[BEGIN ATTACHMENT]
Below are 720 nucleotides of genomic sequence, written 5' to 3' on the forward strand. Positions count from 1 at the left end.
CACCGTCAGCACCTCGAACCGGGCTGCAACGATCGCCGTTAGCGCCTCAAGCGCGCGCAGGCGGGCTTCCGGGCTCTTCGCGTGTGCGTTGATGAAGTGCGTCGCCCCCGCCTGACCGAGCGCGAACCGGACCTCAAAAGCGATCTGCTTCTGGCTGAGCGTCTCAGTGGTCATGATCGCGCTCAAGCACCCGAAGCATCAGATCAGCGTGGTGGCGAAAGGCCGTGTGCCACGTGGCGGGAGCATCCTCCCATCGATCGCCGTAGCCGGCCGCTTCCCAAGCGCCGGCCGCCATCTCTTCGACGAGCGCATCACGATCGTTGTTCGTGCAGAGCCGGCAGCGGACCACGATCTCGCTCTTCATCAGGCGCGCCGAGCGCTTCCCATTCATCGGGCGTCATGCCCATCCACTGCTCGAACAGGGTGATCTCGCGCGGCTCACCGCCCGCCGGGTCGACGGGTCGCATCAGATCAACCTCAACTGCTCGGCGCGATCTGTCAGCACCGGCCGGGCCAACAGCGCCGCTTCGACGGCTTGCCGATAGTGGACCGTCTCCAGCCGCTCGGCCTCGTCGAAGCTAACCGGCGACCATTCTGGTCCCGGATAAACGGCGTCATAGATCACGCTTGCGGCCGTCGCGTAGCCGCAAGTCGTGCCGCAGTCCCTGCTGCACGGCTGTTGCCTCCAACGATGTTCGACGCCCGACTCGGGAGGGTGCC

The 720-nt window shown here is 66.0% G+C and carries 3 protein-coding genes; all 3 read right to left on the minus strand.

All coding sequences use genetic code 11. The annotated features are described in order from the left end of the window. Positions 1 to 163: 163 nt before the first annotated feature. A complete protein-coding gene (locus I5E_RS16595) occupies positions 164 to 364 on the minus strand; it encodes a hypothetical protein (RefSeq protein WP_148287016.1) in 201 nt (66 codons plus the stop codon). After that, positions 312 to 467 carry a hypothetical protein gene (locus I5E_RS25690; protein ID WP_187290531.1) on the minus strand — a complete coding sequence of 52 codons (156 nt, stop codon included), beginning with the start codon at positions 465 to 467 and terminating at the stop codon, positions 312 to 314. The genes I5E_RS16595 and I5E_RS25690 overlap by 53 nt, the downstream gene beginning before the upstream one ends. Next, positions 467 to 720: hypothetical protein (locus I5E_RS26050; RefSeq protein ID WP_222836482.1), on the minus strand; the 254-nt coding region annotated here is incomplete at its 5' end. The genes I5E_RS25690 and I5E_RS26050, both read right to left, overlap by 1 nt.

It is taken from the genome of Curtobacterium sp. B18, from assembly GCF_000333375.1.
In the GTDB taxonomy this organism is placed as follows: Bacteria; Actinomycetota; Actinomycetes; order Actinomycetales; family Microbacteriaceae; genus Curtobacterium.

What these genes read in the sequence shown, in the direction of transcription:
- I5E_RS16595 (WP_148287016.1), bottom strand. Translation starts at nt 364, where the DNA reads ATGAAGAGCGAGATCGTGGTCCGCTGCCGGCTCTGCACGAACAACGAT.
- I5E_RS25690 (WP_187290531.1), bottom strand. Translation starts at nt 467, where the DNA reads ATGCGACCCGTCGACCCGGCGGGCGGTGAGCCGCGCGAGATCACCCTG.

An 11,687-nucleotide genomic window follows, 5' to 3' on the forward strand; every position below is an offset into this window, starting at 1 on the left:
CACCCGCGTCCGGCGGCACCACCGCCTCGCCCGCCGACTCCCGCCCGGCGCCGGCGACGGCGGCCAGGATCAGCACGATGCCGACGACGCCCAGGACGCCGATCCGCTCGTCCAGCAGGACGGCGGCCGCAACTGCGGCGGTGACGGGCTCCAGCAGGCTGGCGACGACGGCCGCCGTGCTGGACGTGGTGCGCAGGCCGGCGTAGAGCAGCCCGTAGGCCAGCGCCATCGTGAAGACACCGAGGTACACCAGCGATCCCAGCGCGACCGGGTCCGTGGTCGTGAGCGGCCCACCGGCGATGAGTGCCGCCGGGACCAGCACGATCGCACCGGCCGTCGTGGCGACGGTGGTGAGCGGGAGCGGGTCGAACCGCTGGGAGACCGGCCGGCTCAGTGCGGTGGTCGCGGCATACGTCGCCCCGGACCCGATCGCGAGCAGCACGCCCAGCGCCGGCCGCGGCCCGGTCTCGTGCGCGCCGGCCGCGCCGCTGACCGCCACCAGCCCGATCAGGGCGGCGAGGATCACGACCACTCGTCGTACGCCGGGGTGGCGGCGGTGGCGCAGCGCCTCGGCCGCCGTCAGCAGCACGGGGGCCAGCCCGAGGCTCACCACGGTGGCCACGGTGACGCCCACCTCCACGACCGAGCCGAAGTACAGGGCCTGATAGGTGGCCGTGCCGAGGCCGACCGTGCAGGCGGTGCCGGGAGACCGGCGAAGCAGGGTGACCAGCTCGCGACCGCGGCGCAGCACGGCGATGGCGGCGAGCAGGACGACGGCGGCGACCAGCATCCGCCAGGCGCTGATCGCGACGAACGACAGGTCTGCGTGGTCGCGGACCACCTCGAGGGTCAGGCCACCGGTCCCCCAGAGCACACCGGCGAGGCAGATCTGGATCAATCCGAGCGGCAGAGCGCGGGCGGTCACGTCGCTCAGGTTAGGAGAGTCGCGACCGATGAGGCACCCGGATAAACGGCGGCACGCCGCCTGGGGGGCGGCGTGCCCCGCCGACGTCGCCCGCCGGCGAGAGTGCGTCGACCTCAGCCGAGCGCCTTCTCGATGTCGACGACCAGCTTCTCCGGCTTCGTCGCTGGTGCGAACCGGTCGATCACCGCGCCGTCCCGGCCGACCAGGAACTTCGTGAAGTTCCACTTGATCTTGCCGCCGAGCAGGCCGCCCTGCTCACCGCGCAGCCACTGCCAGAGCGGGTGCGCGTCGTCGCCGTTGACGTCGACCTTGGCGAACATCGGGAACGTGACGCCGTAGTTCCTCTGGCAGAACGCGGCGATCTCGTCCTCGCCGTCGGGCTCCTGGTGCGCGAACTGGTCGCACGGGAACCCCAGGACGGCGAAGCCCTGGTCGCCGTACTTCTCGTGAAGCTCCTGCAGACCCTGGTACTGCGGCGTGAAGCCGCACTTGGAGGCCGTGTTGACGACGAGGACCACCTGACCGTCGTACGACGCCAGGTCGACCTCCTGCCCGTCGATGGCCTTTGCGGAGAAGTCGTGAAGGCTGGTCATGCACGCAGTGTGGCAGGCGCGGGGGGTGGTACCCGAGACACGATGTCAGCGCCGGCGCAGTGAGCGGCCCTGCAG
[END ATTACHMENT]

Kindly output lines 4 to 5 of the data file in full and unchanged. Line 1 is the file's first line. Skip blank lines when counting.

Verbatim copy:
All coding sequences use genetic code 11. The annotated features are described in order from the left end of the window. Positions 1 to 163: 163 nt before the first annotated feature. A complete protein-coding gene (locus I5E_RS16595) occupies positions 164 to 364 on the minus strand; it encodes a hypothetical protein (RefSeq protein WP_148287016.1) in 201 nt (66 codons plus the stop codon). After that, positions 312 to 467 carry a hypothetical protein gene (locus I5E_RS25690; protein ID WP_187290531.1) on the minus strand — a complete coding sequence of 52 codons (156 nt, stop codon included), beginning with the start codon at positions 465 to 467 and terminating at the stop codon, positions 312 to 314. The genes I5E_RS16595 and I5E_RS25690 overlap by 53 nt, the downstream gene beginning before the upstream one ends. Next, positions 467 to 720: hypothetical protein (locus I5E_RS26050; RefSeq protein ID WP_222836482.1), on the minus strand; the 254-nt coding region annotated here is incomplete at its 5' end. The genes I5E_RS25690 and I5E_RS26050, both read right to left, overlap by 1 nt.

It is taken from the genome of Curtobacterium sp. B18, from assembly GCF_000333375.1.